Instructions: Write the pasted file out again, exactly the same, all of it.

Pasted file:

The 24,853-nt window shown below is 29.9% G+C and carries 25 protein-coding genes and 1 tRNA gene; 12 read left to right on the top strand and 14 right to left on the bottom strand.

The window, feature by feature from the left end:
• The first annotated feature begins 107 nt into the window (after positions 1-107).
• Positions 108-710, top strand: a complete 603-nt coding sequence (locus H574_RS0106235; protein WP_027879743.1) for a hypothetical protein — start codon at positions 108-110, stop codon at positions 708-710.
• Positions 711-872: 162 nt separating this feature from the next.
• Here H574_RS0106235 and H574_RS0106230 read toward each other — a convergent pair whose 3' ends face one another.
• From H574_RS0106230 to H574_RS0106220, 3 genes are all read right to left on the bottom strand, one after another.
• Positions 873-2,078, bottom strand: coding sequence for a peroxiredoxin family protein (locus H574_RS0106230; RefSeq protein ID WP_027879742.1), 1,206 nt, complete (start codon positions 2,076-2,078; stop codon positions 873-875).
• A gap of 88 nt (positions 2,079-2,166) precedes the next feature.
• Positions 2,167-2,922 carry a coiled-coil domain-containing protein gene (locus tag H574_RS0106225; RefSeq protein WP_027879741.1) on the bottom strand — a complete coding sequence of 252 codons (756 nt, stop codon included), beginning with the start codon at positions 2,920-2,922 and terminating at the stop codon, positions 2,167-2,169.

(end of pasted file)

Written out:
The 24,853-nt window shown below is 29.9% G+C and carries 25 protein-coding genes and 1 tRNA gene; 12 read left to right on the top strand and 14 right to left on the bottom strand.

The window, feature by feature from the left end:
• The first annotated feature begins 107 nt into the window (after positions 1-107).
• Positions 108-710, top strand: a complete 603-nt coding sequence (locus H574_RS0106235; protein WP_027879743.1) for a hypothetical protein — start codon at positions 108-110, stop codon at positions 708-710.
• Positions 711-872: 162 nt separating this feature from the next.
• Here H574_RS0106235 and H574_RS0106230 read toward each other — a convergent pair whose 3' ends face one another.
• From H574_RS0106230 to H574_RS0106220, 3 genes are all read right to left on the bottom strand, one after another.
• Positions 873-2,078, bottom strand: coding sequence for a peroxiredoxin family protein (locus H574_RS0106230; RefSeq protein ID WP_027879742.1), 1,206 nt, complete (start codon positions 2,076-2,078; stop codon positions 873-875).
• A gap of 88 nt (positions 2,079-2,166) precedes the next feature.
• Positions 2,167-2,922 carry a coiled-coil domain-containing protein gene (locus tag H574_RS0106225; RefSeq protein WP_027879741.1) on the bottom strand — a complete coding sequence of 252 codons (756 nt, stop codon included), beginning with the start codon at positions 2,920-2,922 and terminating at the stop codon, positions 2,167-2,169.